• UK welcomes deal to free RBS from dividend access share

    Reuters - Wed, Apr 9, 2014 1:07 PM EDT

    Britain's finance minister said an agreement for part-nationalized Royal Bank of Scotland to cancel a government-owned share that stops it paying dividends would help taxpayers to get their money back. RBS was rescued through a 45.5 billion pound ($76.21 billion) government bailout during the 2008/9 financial crisis, leaving taxpayers holding an 81 percent stake in the bank. European regulators on Wednesday agreed a proposal that would see RBS buy itself out of the dividend access share, which gives the state priority over dividends and has been seen as a major obstacle to full privatization. More »UK welcomes deal to free RBS from dividend access share

  • Greece to end its bond market exile on Thursday

    Reuters - Wed, Apr 9, 2014 1:06 PM EDT

    By Alex Chambers and Lefteris Papadimas LONDON/ATHENS, April 9 (IFR/Reuters) - Greece, at risk of crashing out of the euro zone just two years ago, will issue its first sovereign bond in almost four years on Thursday, seeking to send a strong political and economic signal it is on the way out of its debt crisis. According to sources speaking to Reuters and Thomson Reuters news and information service IFR, pricing is set for Thursday. "We aim to raise up to 2.5 billion euros," one Greek government official said. Athens has no pressing funding needs but wants to test the waters for more and bigger bond sales in the future, as part of its strategy to cover all its funding needs from the market by 2016. More »Greece to end its bond market exile on Thursday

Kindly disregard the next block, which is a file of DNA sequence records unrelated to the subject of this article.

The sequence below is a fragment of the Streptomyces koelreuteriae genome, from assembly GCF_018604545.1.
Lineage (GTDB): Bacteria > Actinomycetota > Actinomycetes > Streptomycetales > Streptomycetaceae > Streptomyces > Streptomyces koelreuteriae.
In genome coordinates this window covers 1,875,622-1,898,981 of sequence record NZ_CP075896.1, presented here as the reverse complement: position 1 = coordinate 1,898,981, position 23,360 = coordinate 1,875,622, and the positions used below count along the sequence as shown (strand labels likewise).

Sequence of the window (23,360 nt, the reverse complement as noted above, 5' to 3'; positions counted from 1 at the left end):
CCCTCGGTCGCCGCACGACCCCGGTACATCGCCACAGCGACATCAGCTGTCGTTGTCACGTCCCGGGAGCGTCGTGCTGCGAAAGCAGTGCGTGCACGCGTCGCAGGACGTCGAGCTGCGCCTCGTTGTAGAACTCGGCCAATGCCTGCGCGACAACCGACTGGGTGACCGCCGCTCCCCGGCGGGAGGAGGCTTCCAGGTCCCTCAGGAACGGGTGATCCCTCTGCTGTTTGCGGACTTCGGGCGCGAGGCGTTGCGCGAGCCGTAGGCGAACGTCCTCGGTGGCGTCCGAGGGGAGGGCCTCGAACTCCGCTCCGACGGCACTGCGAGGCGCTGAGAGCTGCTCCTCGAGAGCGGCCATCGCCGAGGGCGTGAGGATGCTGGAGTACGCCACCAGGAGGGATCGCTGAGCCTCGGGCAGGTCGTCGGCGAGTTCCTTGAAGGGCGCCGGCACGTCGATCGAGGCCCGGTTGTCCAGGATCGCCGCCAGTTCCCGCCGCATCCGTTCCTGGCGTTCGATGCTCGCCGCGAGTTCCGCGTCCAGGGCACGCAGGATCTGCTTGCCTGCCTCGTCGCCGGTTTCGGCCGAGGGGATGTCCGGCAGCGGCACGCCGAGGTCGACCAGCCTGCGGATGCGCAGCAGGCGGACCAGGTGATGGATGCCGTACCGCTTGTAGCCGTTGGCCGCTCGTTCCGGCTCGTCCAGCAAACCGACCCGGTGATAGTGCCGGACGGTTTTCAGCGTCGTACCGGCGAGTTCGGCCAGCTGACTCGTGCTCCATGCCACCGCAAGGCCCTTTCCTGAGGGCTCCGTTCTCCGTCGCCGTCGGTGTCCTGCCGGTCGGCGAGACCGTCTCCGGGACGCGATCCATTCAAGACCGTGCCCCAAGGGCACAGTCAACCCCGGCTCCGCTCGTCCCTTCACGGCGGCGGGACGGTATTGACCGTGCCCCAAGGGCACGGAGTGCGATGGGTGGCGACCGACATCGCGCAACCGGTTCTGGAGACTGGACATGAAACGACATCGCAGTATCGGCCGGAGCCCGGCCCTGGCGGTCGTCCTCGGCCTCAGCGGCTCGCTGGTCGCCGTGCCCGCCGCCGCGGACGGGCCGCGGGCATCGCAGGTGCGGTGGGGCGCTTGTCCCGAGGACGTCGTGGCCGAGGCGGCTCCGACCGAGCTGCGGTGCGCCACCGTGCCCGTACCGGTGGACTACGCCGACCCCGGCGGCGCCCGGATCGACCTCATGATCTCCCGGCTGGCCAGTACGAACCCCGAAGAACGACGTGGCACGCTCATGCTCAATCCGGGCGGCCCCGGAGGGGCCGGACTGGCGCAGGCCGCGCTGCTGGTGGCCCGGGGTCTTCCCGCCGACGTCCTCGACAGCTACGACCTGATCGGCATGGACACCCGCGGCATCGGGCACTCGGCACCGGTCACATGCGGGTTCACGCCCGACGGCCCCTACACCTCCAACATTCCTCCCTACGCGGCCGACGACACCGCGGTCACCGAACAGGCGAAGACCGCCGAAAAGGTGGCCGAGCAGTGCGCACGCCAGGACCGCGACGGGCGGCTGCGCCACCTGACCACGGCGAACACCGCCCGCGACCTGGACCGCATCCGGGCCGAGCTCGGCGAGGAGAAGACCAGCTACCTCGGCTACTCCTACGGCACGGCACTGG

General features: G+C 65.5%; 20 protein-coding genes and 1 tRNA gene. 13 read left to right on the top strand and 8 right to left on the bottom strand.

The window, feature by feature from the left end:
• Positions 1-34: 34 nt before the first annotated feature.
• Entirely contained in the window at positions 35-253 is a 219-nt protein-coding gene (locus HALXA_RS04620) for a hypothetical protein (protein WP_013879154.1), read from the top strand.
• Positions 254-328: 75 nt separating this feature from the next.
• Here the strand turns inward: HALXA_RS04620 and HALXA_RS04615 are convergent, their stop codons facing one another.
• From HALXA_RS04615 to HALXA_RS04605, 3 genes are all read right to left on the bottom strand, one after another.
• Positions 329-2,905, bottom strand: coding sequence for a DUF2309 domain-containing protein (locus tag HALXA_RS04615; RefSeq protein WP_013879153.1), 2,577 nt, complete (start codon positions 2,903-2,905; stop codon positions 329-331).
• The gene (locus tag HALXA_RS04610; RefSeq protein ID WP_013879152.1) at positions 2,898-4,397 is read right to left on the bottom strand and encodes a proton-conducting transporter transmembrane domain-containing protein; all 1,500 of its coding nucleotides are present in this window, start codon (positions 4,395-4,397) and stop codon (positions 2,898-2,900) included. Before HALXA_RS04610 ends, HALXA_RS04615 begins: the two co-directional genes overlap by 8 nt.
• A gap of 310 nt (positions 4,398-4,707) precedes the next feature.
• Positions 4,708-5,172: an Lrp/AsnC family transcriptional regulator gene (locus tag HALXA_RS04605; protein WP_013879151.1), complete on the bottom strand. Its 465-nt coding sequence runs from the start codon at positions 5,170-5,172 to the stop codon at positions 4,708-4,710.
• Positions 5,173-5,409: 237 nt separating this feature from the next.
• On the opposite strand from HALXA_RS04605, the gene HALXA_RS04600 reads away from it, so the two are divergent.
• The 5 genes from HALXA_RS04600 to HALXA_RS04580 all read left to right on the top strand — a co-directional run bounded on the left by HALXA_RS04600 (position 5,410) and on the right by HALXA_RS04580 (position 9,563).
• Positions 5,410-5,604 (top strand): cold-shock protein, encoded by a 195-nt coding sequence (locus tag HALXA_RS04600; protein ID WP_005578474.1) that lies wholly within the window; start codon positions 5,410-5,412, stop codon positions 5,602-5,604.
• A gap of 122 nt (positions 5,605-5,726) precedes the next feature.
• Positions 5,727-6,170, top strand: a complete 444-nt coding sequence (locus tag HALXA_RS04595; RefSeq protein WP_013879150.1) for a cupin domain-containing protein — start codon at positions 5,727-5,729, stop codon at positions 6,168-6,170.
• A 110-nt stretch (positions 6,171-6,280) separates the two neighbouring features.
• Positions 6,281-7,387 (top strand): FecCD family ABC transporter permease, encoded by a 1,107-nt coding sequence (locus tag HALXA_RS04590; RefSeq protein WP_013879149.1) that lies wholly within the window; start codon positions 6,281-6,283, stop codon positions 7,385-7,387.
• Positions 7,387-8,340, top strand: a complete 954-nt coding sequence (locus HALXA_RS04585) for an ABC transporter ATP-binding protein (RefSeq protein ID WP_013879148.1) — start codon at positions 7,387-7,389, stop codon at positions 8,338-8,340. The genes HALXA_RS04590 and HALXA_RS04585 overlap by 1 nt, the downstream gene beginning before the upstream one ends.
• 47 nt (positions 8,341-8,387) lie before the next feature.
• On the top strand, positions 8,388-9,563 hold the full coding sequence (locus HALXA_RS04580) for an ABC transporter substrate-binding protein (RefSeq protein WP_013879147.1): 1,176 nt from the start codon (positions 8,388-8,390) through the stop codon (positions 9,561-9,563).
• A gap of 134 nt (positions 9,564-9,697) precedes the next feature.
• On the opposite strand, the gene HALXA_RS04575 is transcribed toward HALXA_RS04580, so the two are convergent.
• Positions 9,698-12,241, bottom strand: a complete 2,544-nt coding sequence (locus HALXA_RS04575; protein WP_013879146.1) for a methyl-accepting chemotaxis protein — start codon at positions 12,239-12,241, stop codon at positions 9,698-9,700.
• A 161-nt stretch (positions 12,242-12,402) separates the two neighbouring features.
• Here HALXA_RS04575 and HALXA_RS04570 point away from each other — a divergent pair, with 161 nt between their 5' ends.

• EU regulators allow RBS to cancel UK's dividend share

    Reuters - Wed, Apr 9, 2014 12:50 PM EDT